A Small Pleasure of Book Production
Tibor R. Machan
One of my books is a collection of prominent essays by mostly contemporary libertarian political-economic thinkers. Its title, The Libertarian Reader (1982), was so well chosen that years later someone quite prominent, David Boaz of the Cato Institute, also used it for a collection of essays he put together, The Libertarian Reader (1998). (Just in case you didn’t know, in the publishing world it is acceptable to make us of the titles of already published books.)
One of the hopes of authors and editors of books is of course that these will be bought and read, not to mention in huge numbers. But unless one is a famous author or so dedicated to learning of the fate of one’s works, it is rare that one learns whether they have made the rounds. (In the academic world, of course, professors often assign books they have written or edited in their classes, although such self-dealing is widely frowned upon.)
I do know that another book of mine was at least considered for display in a movie or TV program because some years ago I received a form letter asking that I give permission for a producer to do just that with my The Pseudo-Science of B. F. Skinner, originally published by Arlington House of New Rochelle, NY (later reprinted by the University Press of America) and once reviewed very favorably in by Robert W. Proctor and Daniel J. Weeks in The American Journal Of Psychology (Summer 1990). But I never learned if this ever came to pass.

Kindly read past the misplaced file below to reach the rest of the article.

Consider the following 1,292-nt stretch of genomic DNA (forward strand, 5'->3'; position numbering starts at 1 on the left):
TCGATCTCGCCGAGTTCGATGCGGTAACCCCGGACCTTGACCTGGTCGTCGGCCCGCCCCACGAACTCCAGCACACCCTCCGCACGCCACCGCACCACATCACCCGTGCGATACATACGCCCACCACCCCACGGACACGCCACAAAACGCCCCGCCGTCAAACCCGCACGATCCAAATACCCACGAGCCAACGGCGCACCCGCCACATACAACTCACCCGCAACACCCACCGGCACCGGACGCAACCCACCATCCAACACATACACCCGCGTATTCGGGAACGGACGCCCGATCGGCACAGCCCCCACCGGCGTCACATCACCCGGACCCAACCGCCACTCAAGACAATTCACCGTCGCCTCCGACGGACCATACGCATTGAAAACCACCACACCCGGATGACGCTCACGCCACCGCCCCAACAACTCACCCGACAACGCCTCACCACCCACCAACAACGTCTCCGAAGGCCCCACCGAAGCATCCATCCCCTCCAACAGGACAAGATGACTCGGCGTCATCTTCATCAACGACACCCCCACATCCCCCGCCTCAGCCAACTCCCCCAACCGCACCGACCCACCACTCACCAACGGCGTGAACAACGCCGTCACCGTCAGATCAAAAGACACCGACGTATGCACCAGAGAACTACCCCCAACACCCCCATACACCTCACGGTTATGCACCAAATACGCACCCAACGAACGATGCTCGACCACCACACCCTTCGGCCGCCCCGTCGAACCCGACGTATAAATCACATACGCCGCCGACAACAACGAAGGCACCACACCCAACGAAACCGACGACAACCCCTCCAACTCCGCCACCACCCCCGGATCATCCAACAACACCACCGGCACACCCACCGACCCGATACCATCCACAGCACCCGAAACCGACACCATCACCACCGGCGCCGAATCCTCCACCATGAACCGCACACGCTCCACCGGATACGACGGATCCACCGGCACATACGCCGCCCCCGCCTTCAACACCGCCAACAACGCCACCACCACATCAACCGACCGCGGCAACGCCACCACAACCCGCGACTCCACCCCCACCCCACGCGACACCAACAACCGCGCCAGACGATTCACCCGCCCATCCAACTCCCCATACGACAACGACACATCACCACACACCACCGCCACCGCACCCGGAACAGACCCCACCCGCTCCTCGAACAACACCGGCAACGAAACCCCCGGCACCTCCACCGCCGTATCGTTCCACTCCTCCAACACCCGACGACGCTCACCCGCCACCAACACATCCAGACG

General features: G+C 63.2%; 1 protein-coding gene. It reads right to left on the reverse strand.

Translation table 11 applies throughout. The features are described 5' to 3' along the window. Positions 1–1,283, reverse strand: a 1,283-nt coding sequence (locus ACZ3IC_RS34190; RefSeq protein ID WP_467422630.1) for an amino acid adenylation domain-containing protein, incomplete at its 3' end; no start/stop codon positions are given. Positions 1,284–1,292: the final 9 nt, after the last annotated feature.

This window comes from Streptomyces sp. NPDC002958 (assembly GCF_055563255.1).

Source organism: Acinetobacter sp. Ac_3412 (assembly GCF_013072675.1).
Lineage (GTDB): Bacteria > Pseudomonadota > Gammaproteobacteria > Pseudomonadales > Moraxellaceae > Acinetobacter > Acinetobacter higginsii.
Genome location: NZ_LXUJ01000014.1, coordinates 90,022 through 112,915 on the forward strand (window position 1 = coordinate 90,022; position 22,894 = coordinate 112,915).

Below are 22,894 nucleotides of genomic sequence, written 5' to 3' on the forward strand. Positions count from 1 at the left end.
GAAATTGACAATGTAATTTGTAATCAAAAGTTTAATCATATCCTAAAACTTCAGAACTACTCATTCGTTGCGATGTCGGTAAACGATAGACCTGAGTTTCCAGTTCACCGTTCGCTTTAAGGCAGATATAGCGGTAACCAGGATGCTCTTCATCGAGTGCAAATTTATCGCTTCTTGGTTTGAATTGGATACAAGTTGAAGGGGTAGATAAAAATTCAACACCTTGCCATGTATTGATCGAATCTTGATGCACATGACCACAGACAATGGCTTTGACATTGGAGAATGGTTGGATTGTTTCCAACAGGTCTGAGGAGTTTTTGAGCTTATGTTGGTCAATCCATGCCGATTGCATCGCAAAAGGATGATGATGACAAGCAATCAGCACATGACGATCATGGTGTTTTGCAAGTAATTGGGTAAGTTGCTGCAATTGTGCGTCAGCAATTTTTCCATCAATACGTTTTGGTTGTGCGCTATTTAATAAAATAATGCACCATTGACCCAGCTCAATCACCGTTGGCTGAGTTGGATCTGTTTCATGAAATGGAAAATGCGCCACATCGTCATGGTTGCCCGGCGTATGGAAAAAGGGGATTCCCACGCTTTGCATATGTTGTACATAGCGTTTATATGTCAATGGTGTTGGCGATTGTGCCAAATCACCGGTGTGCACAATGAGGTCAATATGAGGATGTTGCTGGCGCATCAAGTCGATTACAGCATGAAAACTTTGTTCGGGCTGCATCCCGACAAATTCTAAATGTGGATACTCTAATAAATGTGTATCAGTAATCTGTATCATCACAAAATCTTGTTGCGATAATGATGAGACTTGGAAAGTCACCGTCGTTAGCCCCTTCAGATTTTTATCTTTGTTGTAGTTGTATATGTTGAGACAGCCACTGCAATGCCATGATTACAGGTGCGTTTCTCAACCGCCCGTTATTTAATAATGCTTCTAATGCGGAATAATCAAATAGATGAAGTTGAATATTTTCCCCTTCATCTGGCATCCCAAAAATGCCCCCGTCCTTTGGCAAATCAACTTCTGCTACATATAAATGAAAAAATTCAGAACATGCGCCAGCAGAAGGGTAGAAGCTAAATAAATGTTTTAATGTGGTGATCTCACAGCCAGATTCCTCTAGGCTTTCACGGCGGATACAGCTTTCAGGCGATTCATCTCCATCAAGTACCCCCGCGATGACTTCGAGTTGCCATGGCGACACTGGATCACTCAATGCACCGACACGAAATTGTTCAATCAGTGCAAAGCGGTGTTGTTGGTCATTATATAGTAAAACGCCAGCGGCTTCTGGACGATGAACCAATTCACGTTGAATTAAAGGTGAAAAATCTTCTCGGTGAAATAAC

But a few days ago I was watching the coverage of the Republican presidential primaries and as I looked at the bookshelf behind Representative Ron Paul as he was being interviewed, I noticed that The Libertarian Reader was among the books on his shelves. Well, that was gratifying, so much so that I paused my TV and took a picture of it all with my cell phone camera. (It didn’t come out well but still, there it is, in living, albeit blurry, color.)
Of course, Ron Paul is known as a libertarian--he once was nominated for president by the national libertarian party. I think I even met him once when he visited Auburn, Alabama, where the Ludwig von Mises Institute has its headquarters--Paul is close to the folks at that think tank. So it would be easy to indulge in some fantasies about how he may actually have read and been influenced by some of the works collected in my book, although that would be a bit over the top. It is much more likely that he has read into another work I edited, namely, The Libertarian Alternative, published by Nelson Hall Co. of Chicago back in 1973. That was my very first book and came about because Nelson Hall just started out and sent out a notice to academics around the country, soliciting submissions of book ideas. I jumped at the chance and lo and behold got the idea accepted and the volume published. (As the later collection, this one also contains some really fine essays on libertarian political philosophy and jurisprudence.)
So although my books, now numbering in the several dozens--with around 50 featured at Amazon.com--aren’t so popular and prominent as those by Milton Friedman, F. A. Hayek, Ludwig von Mises, or even Richard Epstein, at least one managed to surface in a prominent enough place, suggesting that some others might have done likewise. Not that I wrote or edited them for fame and fortune--though I wouldn’t shy from these were some to have helped to achieve them--it is still quite gratifying to see at least one make it center stage in a popular forum.
Like with happiness, so with fame and fortune, they better be the side effects of one’s dedication and passion. That way even if one fails to make it big with one’s writings, one will at least have had the satisfaction of having contributed to a good cause, namely, the exploration of the subject matter of the works one has produced.